Taking Time for Yourself

“Where are we?”

We need to?”

“When should we?”

“What should we say?”

We, we we. Being married certainly is a “we” proposition. And when kids enter the picture, whatever sense of privacy or self you enjoyed goes down the drain faster than ever. But remaining happily married requires an “I” focus, too.

Is taking time for yourself a selfish preoccupation? It can be if you routinely neglect the needs of others. But one of the more selfish things you can do is to neglect yourself. Why? Because when you neglect yourself you become needy. You then require more help from others and resent it when help isn’t forthcoming. Selfishness can unravel a relationship. But so can an absence of selfishness.

Who were you before you became a “we”? Does any part of that person still exist? When you’re alone (do you have quiet time to be alone?) who is the “me” inside of you?

“My teenager was talking about his future dreams,” a middle-aged man told me one day. “He wants to become an actor. An actor, can you believe it? He explained to me-before I could warn him myself – that 95 percent of all actors are unemployed and he doesn’t care. He simply wants to act. You know what? I envy him. Not for his wish to be an actor. I envy him because he has a dream.”

People stop dreaming when they think it’s time to wake up. Home loan repayments, taxes, children, aches and pains, hair loss, a fondness for quieter music – are all reminders that you’re older now and that the real world must be faced, not an imaginary one. But if facing the real world means abandoning personal dreams or losing your sense of individuality, you may feel imprisoned by your commitments and smothered by your intimate relationships.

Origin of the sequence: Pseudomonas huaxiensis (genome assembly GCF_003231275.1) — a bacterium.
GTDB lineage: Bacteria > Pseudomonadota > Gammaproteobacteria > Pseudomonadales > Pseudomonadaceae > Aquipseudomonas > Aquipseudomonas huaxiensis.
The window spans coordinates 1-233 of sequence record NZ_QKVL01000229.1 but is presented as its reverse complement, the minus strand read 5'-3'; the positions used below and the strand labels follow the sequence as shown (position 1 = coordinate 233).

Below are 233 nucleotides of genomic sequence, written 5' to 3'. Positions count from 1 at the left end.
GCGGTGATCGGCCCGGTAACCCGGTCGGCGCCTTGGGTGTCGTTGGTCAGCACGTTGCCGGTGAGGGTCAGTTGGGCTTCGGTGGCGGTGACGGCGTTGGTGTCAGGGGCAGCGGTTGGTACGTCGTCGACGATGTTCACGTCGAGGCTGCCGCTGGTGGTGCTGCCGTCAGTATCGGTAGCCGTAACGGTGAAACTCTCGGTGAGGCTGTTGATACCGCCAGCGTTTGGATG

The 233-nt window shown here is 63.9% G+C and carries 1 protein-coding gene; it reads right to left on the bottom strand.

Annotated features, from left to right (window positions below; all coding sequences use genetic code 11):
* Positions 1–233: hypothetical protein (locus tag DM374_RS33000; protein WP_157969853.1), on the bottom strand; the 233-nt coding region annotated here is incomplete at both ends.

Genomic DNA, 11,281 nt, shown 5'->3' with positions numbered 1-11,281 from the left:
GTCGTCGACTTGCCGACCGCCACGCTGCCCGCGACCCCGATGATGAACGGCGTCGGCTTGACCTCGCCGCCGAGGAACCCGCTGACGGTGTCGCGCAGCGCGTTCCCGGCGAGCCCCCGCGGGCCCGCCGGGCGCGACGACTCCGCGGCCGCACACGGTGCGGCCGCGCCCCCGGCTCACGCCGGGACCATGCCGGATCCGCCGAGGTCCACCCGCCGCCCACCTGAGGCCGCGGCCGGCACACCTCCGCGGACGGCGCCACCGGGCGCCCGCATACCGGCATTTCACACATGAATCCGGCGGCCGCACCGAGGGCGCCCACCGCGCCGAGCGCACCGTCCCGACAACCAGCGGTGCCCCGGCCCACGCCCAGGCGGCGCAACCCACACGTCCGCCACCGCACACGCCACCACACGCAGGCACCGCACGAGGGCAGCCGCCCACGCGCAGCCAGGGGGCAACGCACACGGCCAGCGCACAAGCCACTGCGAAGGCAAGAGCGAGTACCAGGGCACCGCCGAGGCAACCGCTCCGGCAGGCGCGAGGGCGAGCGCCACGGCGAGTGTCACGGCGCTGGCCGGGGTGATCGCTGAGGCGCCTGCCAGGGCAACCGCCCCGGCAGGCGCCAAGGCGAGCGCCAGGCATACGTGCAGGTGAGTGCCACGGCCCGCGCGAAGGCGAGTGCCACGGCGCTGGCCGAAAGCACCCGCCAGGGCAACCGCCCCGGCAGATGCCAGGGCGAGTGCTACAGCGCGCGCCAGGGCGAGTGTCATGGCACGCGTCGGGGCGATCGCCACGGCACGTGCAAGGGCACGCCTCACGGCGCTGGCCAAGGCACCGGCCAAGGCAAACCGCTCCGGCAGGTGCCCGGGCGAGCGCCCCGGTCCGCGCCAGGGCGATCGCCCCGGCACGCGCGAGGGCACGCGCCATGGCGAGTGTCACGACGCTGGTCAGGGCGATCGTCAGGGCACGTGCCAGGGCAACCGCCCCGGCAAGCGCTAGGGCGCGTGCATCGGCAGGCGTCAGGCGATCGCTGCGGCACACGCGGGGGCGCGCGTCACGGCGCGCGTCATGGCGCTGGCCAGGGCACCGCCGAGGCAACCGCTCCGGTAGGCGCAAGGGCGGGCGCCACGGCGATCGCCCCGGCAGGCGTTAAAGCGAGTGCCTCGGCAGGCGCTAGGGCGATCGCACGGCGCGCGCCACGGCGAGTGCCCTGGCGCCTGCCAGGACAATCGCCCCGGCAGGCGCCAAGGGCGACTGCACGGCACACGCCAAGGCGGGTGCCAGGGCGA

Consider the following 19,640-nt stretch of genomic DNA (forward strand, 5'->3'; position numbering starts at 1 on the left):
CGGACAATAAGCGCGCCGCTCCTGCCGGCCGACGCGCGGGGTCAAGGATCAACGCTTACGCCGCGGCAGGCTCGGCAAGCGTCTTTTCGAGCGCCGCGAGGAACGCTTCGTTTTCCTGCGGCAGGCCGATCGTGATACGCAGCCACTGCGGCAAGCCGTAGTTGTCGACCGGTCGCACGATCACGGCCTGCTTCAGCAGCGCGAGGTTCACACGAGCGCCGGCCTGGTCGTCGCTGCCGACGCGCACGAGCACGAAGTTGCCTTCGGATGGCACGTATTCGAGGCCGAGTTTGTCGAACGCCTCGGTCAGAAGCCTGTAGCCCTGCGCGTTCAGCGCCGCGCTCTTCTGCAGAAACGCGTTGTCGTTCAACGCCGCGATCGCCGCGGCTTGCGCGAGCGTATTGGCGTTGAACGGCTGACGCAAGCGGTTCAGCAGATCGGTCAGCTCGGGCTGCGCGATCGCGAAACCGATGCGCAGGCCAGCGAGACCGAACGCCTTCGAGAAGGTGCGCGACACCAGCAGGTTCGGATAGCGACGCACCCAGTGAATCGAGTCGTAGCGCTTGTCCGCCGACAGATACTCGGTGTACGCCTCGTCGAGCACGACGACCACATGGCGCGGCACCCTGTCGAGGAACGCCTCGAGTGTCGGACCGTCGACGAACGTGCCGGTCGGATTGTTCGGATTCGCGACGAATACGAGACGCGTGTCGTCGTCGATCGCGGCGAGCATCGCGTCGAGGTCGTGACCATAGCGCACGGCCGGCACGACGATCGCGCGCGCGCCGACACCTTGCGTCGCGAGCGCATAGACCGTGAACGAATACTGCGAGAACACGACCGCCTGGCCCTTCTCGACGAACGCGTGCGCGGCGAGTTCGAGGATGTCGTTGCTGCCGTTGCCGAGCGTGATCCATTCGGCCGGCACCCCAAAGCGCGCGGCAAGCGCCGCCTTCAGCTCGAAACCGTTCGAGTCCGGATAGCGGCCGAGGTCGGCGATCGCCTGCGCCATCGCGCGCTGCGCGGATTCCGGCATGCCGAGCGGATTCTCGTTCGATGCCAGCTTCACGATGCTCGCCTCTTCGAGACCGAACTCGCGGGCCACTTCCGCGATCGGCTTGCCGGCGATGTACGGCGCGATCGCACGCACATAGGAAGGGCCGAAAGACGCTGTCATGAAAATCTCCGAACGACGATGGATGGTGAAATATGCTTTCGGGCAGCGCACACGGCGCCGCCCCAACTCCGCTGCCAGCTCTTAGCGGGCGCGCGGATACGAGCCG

Happy couples not only balance time together with time apart, they use their individual time to replenish themselves.

Broadly there are two kinds of self-renewal. Taking time to do more of those things you really enjoy is one type. Vacations sometimes serve that purpose, though most people could use more than the allotted two weeks every summer. Learning to relax, to enjoy solitude, to gaze at a night sky and feel a stirring of wonder and peace – all help you to re-orient yourself to your neglected inner world.

A second level of self-renewal is more profound and longer lasting. It involves having a vision for your life, a mission or purpose. Too many people with worthwhile dreams talk themselves out of them. They convince themselves that they already have too many responsibilities. Besides, dreams are risky. But meaningful dreams, according to Frederic Hudson, are not items on a wish list but “a visceral yearning…a picture of what you most deeply want your life to count for…a haunting refrain…” Will your dream still be important a year, or five years, from now? When your life is nearing its end, will you regret your decision to forsake that dream? If you answered “Yes,” you have a dream worth pursuing.